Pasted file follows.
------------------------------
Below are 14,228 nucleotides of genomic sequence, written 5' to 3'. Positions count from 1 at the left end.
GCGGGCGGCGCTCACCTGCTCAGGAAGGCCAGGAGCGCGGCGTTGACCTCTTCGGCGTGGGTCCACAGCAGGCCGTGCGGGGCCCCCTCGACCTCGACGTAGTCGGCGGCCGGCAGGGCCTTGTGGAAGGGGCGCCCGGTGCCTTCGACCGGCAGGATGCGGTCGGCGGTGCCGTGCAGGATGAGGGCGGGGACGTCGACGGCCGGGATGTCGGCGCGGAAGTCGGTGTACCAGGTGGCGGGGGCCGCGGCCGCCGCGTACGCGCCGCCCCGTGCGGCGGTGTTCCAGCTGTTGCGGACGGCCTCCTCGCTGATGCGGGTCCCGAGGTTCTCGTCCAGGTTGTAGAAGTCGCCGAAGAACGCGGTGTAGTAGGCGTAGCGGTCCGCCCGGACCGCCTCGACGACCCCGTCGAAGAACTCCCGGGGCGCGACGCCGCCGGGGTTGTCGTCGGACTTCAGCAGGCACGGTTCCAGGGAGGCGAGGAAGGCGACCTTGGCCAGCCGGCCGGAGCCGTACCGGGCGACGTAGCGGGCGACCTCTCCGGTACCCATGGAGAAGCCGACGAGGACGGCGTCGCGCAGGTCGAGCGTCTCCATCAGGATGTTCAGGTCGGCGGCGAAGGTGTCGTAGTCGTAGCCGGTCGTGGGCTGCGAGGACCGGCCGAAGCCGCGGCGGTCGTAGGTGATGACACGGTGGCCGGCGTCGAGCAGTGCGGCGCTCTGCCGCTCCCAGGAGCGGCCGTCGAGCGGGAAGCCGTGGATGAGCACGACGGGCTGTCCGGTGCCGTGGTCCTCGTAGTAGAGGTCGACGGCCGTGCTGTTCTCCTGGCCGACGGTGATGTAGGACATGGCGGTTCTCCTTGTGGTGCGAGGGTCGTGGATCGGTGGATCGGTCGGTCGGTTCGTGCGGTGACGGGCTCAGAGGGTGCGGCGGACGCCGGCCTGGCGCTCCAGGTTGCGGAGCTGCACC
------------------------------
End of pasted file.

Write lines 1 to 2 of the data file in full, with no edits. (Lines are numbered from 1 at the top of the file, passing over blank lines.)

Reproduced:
Below are 14,228 nucleotides of genomic sequence, written 5' to 3'. Positions count from 1 at the left end.
GCGGGCGGCGCTCACCTGCTCAGGAAGGCCAGGAGCGCGGCGTTGACCTCTTCGGCGTGGGTCCACAGCAGGCCGTGCGGGGCCCCCTCGACCTCGACGTAGTCGGCGGCCGGCAGGGCCTTGTGGAAGGGGCGCCCGGTGCCTTCGACCGGCAGGATGCGGTCGGCGGTGCCGTGCAGGATGAGGGCGGGGACGTCGACGGCCGGGATGTCGGCGCGGAAGTCGGTGTACCAGGTGGCGGGGGCCGCGGCCGCCGCGTACGCGCCGCCCCGTGCGGCGGTGTTCCAGCTGTTGCGGACGGCCTCCTCGCTGATGCGGGTCCCGAGGTTCTCGTCCAGGTTGTAGAAGTCGCCGAAGAACGCGGTGTAGTAGGCGTAGCGGTCCGCCCGGACCGCCTCGACGACCCCGTCGAAGAACTCCCGGGGCGCGACGCCGCCGGGGTTGTCGTCGGACTTCAGCAGGCACGGTTCCAGGGAGGCGAGGAAGGCGACCTTGGCCAGCCGGCCGGAGCCGTACCGGGCGACGTAGCGGGCGACCTCTCCGGTACCCATGGAGAAGCCGACGAGGACGGCGTCGCGCAGGTCGAGCGTCTCCATCAGGATGTTCAGGTCGGCGGCGAAGGTGTCGTAGTCGTAGCCGGTCGTGGGCTGCGAGGACCGGCCGAAGCCGCGGCGGTCGTAGGTGATGACACGGTGGCCGGCGTCGAGCAGTGCGGCGCTCTGCCGCTCCCAGGAGCGGCCGTCGAGCGGGAAGCCGTGGATGAGCACGACGGGCTGTCCGGTGCCGTGGTCCTCGTAGTAGAGGTCGACGGCCGTGCTGTTCTCCTGGCCGACGGTGATGTAGGACATGGCGGTTCTCCTTGTGGTGCGAGGGTCGTGGATCGGTGGATCGGTCGGTCGGTTCGTGCGGTGACGGGCTCAGAGGGTGCGGCGGACGCCGGCCTGGCGCTCCAGGTTGCGGAGCTGCACC